We start with Condon. Both complaints allege that Condon was reliably informed that Deegan had been executed by a crew that included Joseph Barboza, Vincent Flemmi, Roy French, Ronald Cassesso, and Joseph Martin; that he knew, based on conversations with Barboza, that Barboza would commit perjury by swearing not only that Flemmi had no involvement in the murder but also that three innocent men (Limone, Greco, and Tameleo) had helped to perpetrate the crime; that he nonetheless developed Barboza as a witness and turned him over to the Suffolk County district attorney, knowing that Barboza's false testimony would be used to prosecute Limone, Greco, and Tameleo for a crime they did not commit; that he failed to disclose exculpatory evidence before, during, and after the trial; and that he interceded on Barboza's behalf in a subsequent murder prosecution with a view toward ensuring Barboza's continued silence and covering up his own misdeeds. It is plain beyond hope of contradiction that a reasonable officer, confronted with the same circumstances, would have understood that this behavior infracted the plaintiffs' constitutional rights.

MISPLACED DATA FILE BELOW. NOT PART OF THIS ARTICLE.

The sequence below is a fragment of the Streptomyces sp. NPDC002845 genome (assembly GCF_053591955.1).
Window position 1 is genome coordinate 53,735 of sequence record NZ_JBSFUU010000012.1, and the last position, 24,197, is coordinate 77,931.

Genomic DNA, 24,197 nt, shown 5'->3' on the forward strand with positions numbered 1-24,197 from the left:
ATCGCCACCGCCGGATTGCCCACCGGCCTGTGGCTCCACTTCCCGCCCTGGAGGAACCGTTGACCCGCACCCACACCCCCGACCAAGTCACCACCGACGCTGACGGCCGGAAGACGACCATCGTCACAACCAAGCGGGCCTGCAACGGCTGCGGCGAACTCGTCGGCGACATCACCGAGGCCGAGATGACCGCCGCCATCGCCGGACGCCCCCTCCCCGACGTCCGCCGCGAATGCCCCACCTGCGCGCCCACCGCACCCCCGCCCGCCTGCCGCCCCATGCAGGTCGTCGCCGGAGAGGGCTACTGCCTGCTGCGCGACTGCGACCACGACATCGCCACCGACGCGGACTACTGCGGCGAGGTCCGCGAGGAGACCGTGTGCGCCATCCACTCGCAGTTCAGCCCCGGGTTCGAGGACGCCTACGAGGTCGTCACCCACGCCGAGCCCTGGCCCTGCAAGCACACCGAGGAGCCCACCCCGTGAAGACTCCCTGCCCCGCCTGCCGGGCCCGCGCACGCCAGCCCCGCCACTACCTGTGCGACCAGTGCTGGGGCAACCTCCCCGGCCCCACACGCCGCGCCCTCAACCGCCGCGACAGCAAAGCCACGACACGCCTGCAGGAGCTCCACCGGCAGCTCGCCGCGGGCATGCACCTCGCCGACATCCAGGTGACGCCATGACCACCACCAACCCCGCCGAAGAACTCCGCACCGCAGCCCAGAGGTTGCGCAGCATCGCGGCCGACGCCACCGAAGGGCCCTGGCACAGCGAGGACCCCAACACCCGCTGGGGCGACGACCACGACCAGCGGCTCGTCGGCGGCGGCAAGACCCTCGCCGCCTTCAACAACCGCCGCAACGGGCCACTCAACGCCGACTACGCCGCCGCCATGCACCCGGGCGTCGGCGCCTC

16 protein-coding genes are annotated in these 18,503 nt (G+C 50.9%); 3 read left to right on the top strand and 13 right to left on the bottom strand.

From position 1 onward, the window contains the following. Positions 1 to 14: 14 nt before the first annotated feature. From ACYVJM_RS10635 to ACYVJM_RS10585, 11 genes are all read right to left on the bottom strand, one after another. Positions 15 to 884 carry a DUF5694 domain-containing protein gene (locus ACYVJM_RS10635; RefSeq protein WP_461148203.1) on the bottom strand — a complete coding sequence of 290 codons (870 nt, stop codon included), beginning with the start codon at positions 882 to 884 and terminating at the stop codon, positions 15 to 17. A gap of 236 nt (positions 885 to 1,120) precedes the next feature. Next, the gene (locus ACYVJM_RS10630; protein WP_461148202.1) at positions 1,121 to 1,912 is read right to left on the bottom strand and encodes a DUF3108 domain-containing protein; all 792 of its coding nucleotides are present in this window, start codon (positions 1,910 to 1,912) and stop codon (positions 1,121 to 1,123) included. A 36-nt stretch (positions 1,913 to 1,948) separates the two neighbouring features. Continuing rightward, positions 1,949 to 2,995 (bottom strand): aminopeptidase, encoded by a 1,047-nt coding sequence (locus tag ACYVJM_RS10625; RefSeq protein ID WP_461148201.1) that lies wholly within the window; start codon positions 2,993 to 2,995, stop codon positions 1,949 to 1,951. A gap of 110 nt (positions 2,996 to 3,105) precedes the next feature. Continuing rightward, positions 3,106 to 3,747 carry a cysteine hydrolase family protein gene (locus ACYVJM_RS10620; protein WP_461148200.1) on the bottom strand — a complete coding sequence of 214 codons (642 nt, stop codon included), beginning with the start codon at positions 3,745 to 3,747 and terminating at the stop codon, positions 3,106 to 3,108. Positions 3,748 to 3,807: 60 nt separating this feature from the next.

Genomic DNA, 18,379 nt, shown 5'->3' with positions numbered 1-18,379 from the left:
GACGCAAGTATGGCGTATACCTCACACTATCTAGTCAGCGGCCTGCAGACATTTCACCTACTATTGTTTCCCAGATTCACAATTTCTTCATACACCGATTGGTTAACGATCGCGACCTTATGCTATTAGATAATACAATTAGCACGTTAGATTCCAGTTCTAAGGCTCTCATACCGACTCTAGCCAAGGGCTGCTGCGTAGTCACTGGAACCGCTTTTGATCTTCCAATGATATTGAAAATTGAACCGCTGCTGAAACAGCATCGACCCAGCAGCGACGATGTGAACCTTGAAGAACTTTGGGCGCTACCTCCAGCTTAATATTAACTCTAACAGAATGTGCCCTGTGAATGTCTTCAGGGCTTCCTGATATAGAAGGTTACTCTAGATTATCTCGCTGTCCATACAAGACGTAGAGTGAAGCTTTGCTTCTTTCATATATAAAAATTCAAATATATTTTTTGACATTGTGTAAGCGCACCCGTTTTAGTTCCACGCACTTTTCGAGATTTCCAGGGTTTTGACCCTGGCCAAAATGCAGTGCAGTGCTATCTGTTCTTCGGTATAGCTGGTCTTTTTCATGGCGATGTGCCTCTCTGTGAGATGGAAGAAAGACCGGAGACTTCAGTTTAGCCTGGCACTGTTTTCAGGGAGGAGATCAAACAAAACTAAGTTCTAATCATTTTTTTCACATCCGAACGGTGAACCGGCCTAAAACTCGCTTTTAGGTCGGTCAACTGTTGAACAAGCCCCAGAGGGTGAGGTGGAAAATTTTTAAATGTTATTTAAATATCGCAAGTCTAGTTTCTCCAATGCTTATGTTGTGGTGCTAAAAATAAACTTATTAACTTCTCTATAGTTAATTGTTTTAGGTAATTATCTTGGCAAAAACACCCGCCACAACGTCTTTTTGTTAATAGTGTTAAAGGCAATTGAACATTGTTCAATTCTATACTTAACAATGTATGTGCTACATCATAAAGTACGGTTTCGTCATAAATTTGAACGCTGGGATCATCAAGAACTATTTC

To be sure, Condon argues that he deserves qualified immunity in spite of these allegations because the amended complaints describe vital reports as having been received by another FBI agent (H. Paul Rico) and/or by the FBI's Boston office - not by Condon personally. We do not think that this is an entirely fair characterization of the amended complaints. Even if it were, the plaintiffs, on a Rule 12(b)(6) motion, are entitled to have all plausible inferences drawn in their favor. See Educadores, ___ F.3d at ___ [slip op. at 2]; LaChapelle v. Berkshire Life Ins. Co., 142 F.3d 507, 508 (1st Cir. 1998). The amended complaints reveal that Condon was stationed at the FBI's Boston office, that Rico was his partner, and that both were members of the joint federal-state task force assembled to investigate the murder. These facts support a plausible inference that the two shared the reports pertaining to the investigation.